One Score 2013


By John Schauer

the pyramids of egypt

By The Otis Lithograph Co, Cleveland and New York [Public domain]

As the history of opera progressed, more and more composers became concerned with finding well-written librettos, and Verdi was in the vanguard on this account. He was extremely particular about the texts he set to music, and was intimately involved in the final construction and refining of his opera texts.

the pyramids of egypt

The Great Pyramids of Egypt

In the case of Aida, it began in the late 1860s when Camille Du Locle (one of the two librettists who had worked with Verdi on his 1867 opera Don Carlos) began inundating Verdi with suggested stories for an opera. Verdi remained unimpressed until 1870, when Du Locle submitted a story that had been drafted by the French Egyptologist Auguste Mariette. A pioneer in the field of Egyptian archeology, Mariette was one of the first to maintain the conviction that treasures discovered in Egypt, even by foreign excavators, should remain in Egypt. He founded the Egyptian Museum in Cairo, which is the greatest single depository of ancient Egyptian artifacts in the world today, thanks largely to Mariette’s efforts.

It is sometimes erroneously reported that Aida was originally commissioned to celebrate the opening of the Suez Canal in November 1869. Verdi had been approached about composing a hymn for that occasion, but declined. At the same time, Khedive Ismail of Egypt had initiated plans to open a new opera house to mark the canal’s opening, and it was decided that an opera on an Egyptian topic would be suitable for the occasion, a plan that Verdi accepted almost immediately.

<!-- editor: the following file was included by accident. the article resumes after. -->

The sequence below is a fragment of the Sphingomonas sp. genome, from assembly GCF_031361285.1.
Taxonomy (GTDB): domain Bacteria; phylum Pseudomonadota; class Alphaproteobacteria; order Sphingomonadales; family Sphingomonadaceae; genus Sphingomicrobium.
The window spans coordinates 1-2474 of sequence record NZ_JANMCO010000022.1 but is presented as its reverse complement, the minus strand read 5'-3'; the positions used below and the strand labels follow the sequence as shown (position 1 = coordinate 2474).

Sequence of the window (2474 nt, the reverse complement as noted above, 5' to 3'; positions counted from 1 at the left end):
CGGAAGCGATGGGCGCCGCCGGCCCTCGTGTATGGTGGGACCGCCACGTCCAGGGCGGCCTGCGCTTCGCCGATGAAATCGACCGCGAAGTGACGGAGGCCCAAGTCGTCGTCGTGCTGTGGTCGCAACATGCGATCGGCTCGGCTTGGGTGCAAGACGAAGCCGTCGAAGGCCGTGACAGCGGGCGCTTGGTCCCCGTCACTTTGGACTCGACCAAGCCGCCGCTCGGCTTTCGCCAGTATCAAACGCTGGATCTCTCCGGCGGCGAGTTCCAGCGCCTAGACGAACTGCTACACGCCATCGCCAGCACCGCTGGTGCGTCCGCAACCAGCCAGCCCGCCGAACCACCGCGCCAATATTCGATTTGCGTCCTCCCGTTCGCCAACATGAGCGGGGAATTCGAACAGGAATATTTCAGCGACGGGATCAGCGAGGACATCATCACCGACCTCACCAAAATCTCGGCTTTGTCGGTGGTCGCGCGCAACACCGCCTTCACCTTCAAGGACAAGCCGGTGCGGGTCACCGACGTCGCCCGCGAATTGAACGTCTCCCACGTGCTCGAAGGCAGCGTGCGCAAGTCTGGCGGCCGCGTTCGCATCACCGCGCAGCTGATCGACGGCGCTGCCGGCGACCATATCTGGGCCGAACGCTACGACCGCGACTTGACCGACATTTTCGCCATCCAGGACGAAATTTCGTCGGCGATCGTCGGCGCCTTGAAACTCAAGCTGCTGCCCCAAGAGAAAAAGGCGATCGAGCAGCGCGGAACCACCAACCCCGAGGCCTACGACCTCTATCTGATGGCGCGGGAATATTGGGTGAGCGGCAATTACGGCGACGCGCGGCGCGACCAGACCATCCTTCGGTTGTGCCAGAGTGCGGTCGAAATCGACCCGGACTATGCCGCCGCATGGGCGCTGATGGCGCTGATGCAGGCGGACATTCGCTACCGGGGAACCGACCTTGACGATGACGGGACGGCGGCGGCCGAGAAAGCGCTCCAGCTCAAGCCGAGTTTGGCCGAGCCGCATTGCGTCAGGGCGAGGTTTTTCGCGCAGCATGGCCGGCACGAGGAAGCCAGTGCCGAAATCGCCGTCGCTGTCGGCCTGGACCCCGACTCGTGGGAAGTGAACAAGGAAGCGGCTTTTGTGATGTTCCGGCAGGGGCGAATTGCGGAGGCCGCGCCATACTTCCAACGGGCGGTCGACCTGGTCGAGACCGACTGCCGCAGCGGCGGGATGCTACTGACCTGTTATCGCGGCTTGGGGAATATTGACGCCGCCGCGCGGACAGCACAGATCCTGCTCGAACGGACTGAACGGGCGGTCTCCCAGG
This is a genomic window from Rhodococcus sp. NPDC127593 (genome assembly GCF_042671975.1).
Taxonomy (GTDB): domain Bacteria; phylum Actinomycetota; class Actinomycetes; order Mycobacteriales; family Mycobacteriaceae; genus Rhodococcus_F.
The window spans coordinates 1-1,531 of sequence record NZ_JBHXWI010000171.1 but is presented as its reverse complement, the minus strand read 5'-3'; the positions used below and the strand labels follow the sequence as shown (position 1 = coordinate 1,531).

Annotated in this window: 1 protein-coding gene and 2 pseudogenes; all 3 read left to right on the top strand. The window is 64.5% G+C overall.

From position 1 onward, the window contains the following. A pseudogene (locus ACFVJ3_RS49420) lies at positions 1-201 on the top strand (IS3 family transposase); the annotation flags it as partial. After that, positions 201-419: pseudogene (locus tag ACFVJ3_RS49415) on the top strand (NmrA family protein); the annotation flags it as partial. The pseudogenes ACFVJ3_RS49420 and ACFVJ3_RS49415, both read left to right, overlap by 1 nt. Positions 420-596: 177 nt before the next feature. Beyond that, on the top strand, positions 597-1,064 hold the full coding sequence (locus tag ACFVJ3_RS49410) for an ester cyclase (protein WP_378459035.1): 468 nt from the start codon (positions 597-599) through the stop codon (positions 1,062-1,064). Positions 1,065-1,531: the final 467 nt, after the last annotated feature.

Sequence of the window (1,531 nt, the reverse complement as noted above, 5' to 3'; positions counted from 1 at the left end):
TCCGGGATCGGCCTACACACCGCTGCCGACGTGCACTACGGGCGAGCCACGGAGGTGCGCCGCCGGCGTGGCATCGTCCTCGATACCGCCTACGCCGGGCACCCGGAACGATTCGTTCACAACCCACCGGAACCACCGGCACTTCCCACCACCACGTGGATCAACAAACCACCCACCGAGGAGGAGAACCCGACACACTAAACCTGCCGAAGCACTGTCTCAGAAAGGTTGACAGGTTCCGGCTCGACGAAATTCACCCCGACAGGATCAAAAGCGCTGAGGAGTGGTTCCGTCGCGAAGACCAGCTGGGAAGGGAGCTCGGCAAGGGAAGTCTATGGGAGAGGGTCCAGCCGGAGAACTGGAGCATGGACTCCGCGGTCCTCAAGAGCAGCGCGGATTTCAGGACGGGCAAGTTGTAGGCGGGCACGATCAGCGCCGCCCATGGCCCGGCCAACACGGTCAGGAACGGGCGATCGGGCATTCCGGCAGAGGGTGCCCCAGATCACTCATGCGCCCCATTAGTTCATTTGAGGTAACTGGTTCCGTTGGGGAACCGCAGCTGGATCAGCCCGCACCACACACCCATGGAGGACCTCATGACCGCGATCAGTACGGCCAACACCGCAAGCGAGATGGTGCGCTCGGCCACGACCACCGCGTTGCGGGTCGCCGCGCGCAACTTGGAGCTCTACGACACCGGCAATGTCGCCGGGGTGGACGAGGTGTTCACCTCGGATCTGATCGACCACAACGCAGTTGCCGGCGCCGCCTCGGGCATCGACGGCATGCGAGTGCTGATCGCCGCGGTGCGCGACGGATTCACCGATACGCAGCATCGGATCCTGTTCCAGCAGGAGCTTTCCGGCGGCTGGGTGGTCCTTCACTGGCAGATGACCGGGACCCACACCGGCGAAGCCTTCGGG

Khedevial Opera House in Cairo

The Khedivial Opera House

Verdi and Du Locle adapted and expanded Mariette’s scenario, and the writing of the actual libretto was entrusted to Antonio Ghislanzoni, who had played a major role in the revision of Verdi’s La forza del destino around the same time. Verdi did not plan to attend the Cairo premiere, choosing instead to finish orchestrating the work in Italy. But events in the Franco-Prussian War made it impossible for the sets and costumes, which had been constructed in Paris, to be shipped to Cairo, and when the khedive’s new opera house opened in 1869, it was with a performance of Verdi’s Rigoletto.

Verdi was further embroiled in the selection of the first cast for Aida, which opened near the end of the second season of the Cairo Opera House in 1871. It was an immediate hit, with a follow-up production mounted the following year at the Teatro alla Scala in Milan, for which Verdi did additional tinkering and fine-tuning. The opera quickly assumed a place in the international repertoire and has maintained its popularity consistently. The only factor that has prevented it from being performed more often is the enormous scale of the production and the huge number of singers, dancers and supernumeraries required for a full staging.

Because of its larger-than-life scope, Aida has been a popular work for huge outdoor venues, having been performed regularly at the Arena di Verona, the Baths of Caracalla in Rome, and various “on location” sites in Egypt. It may therefore come as a surprise for many to learn that the original Cairo Opera House for which it was composed seated only 850 people—the same size audience capacity as that of Ravinia’s Martin Theatre!


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